Chapter 2: Thematic Elements
Theme: The central, unifying purpose and focus
of the film (Unlike literature, the theme of the
film is not limited to an idea.)
 Types of Themes found in Film:
1. Plot
2. Emotional Effect or Mood
3. Character
4. Style, Texture, Structure
5. Idea

Focus on Plot
The film is most concerned with what
happens. Its primary purpose/ focus is
linked to its plot.
 Action/Adventure films and detective
stories are concerned mainly with plot
 Examples: Bourne Series, Gladiator, Day
After Tomorrow, LA Confidential , Raiders

of the Lost Ark, Pirates of the Caribbean
Emotional Effect or Mood
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The film’s primary concern is to convey a certain
mood to an audience, get the audience to feel
and react a certain way.
Horror/Suspense Films are most notably
concerned with the Emotional Effect
Horror/Suspense: Alfred Hitchcok films, Saw
Series, Texas Chainsaw Massacre series
Comedy: Stepbrothers, Superbad
Romantic Films: Notebook
Dramadies (part comedy and part drama) are
concerned with both emotions. Royal
Tenenbaums
Character
The film’s primary concern is with
portraying a unique character and tracing
his/her development. These films are
“character driven” rather than plot driven.
 Bio-pictures focus on character (Ali,
Raging Bull, Frida, Ray, Capote)
 Non-bio pictures that also focus on
portraying a unique character: Rushmore,
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Charlie Bartlett, Napoleon Dynamite
Texture, Style, Structure
These films are most concerned with the
visual representation of the story and
experimenting with style and structure.
What we remember most is the “look” of
the film or the way in which the story was
told.
 Examples: Memento, Sin City, New World,
Waking Life, 300, Scanner Darkly

Ideas
The film’s primary concern is to convey an idea
about life, human relationships, the human
experience, and/or society.
 The idea may be stated directly by a character
or clearly represented by a particular scene or
conveyed more subtlety through the connection
of various elements.
 The film’s central idea is open for interpretation
and there may be several opinions as to what a
film’s central idea is.

Moral Implications
These films deal with the moral
consequences and implications of a
character or characters’ decisions and
actions. Unlike the Moral Riddle, these
films seem to suggest more overtly a
moral statement like: “money is the root
of all evil.”
 These films include:

Crash, A Simple Plan, Quiz Show
The Truth of Human Nature
These films look at the universal
experience of human nature. These films
depict characters who represent some
idea about the universal human
experience.
 Examples: Lord of the Flies (How young
boys react once civilization is removed.)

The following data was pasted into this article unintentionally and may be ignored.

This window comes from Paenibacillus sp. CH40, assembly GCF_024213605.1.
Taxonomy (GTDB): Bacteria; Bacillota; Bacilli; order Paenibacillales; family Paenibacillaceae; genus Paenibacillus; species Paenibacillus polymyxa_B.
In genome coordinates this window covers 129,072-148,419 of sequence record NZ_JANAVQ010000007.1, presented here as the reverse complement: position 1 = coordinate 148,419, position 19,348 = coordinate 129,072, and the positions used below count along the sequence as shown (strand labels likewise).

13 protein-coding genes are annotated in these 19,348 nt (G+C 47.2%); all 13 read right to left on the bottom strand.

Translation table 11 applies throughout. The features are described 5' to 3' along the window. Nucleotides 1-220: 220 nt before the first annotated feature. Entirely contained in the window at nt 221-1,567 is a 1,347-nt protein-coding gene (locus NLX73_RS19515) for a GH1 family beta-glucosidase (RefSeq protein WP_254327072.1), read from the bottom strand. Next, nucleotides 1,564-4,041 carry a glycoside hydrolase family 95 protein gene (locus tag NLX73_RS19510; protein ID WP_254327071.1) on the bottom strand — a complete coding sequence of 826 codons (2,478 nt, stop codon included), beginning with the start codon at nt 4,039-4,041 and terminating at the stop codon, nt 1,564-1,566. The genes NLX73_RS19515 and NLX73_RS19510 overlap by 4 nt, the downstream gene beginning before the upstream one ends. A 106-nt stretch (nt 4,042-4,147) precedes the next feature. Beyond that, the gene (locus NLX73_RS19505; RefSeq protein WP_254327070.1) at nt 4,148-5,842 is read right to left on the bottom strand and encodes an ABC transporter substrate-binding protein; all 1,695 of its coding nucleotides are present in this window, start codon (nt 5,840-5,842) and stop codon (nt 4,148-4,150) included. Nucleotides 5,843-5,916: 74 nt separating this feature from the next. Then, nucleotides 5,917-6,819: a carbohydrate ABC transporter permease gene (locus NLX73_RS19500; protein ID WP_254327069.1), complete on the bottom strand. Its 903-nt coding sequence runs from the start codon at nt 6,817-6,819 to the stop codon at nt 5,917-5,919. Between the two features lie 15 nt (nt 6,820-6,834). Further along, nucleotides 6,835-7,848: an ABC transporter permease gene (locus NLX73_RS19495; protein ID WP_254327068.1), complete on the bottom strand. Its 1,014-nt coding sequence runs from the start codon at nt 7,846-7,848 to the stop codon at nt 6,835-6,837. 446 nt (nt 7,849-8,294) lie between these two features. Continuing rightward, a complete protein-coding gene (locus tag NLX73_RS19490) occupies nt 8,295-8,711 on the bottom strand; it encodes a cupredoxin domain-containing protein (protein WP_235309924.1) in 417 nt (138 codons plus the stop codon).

 Sideways looks at how people cope and
deal with disappointment and broken
dreams.

Struggle for Human Dignity
These films trace the struggle of a
character to defy the internal or external
challenges he/she faces to restore dignity
to their lives. The central character is
usually at a disadvantage in his/her life.
 Examples: Rocky Films, Pursuit of
Happyness, Million Dollar Baby, On the
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Waterfront
Social Problems
These films are concerned with examining,
critiquing societal problems, institutions.
These films usually offer a critique, but
perhaps not a solution to these problems.
They may also deal with their subject
matter in a serious or satirical way.
 Examples: Philadelphia, Dead Man
Walking, Do the Right Thing , Michael
Moore documentaries

The Complexity of Human
Relationships
These films look at the joy, pain,
complications that arise out of family,
friendships, romantic relationships.
 Examples: In the Bedroom, Breaking the
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Waves, Brokeback Mountain, Terms of
Endearment, Before the Devil Knows
You’re Dead, Eternal Sunshine of the
Spotless Mind
Coming of Age/Loss of
Innocence/Growing Awareness
These films deal with a character, usually
young, who experiences events that
cause a change in awareness about
his/herself, society, and/or relationships.
 These films include: Whale Rider, Almost
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Famous, To Kill a Mockingbird, This Boys’
Life, My Girl , Thirteen
A Moral or Philosophical Riddle
These films center around a moral/philosophical
riddle/puzzle.
 These films only raise moral/philosophical
questions rather than addressing them.
 They use ambiguity, symbolism and images
rather than overt statements.
 These films include: Being John Malkovich, I
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Heart Huckabees, Fight Club, I’m Not There
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A reaction to this type of film would be: “What’s
this all about?”
Identifying Theme
Usually, this can not be done until after you’ve
seen the film and thought about it.
 Start by explaining the film to someone else.
Usually, what first comes out of your mouth
about the film, will indicate the film’s purpose.
 Make a tentative statement about the film’s
theme.
 Begin analyzing individual elements and then go
back to revise previous statement.
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Evaluating Theme
Evaluating a theme is highly subjective.
 Few criteria:
1. Universality of the theme (Does the
theme/characters transcend the time in
which the film was made?)
- Easy Rider versus Grapes of Wrath
2. Significance of theme (Is the theme
intellectually/philosophically
interesting?)
-Nacho Libre versus Godfather
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Chapter 2- Thematic Elements